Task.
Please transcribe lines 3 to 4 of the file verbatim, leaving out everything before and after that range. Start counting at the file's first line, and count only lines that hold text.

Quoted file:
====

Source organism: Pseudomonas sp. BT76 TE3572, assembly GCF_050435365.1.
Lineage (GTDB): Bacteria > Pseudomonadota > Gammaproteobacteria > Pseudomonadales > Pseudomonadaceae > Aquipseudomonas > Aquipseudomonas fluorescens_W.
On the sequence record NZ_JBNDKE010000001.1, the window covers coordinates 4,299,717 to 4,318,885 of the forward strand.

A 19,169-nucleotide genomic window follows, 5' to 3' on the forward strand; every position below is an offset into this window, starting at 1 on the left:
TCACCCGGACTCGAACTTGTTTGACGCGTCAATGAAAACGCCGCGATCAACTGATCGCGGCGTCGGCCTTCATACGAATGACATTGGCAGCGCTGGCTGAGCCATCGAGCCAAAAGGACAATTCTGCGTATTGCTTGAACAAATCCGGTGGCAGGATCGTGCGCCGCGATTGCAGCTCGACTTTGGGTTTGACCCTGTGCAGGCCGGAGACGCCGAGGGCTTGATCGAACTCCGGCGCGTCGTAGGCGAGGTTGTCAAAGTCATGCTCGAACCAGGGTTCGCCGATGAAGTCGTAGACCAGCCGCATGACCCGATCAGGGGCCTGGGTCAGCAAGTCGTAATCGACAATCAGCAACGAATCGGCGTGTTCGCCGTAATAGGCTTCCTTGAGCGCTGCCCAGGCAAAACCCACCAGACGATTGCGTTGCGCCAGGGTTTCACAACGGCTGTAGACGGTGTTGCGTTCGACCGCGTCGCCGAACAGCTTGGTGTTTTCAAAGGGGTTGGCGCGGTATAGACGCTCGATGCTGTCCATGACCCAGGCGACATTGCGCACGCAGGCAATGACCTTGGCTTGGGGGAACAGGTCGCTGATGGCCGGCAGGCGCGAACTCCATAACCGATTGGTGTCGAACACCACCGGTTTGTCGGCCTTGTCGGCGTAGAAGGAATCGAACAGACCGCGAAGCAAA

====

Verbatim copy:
On the sequence record NZ_JBNDKE010000001.1, the window covers coordinates 4,299,717 to 4,318,885 of the forward strand.

A 19,169-nucleotide genomic window follows, 5' to 3' on the forward strand; every position below is an offset into this window, starting at 1 on the left: